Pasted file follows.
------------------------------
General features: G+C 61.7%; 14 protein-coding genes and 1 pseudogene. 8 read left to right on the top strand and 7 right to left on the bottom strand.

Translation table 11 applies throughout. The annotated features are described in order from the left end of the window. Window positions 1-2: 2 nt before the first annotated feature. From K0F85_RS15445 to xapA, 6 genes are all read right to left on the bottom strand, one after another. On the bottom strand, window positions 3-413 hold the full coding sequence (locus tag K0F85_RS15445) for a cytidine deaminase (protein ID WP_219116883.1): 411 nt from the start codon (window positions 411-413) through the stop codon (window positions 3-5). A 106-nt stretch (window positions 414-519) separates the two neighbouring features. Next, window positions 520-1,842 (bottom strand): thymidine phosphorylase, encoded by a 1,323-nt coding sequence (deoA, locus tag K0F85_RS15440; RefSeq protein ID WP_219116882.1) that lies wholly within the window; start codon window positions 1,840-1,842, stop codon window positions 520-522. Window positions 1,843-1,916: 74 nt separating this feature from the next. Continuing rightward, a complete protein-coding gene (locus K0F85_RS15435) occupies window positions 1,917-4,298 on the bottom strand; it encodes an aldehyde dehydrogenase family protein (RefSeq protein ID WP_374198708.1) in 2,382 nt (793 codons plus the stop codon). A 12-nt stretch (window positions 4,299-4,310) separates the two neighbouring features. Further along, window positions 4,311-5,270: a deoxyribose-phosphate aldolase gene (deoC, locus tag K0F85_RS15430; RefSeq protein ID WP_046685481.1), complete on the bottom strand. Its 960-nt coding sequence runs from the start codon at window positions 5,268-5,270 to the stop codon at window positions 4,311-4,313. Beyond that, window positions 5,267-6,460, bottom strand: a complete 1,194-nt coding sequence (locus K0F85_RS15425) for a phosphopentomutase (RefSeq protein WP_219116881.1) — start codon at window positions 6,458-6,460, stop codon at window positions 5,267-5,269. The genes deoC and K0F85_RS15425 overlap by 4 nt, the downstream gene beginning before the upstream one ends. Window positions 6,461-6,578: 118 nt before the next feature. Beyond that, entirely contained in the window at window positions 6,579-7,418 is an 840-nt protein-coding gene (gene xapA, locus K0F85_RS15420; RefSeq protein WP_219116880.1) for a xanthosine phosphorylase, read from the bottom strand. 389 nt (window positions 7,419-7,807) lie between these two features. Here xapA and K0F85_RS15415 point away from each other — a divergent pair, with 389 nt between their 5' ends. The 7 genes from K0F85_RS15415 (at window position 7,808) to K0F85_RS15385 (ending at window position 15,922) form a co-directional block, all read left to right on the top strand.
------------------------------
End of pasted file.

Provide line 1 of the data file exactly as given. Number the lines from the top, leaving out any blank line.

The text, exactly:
General features: G+C 61.7%; 14 protein-coding genes and 1 pseudogene. 8 read left to right on the top strand and 7 right to left on the bottom strand.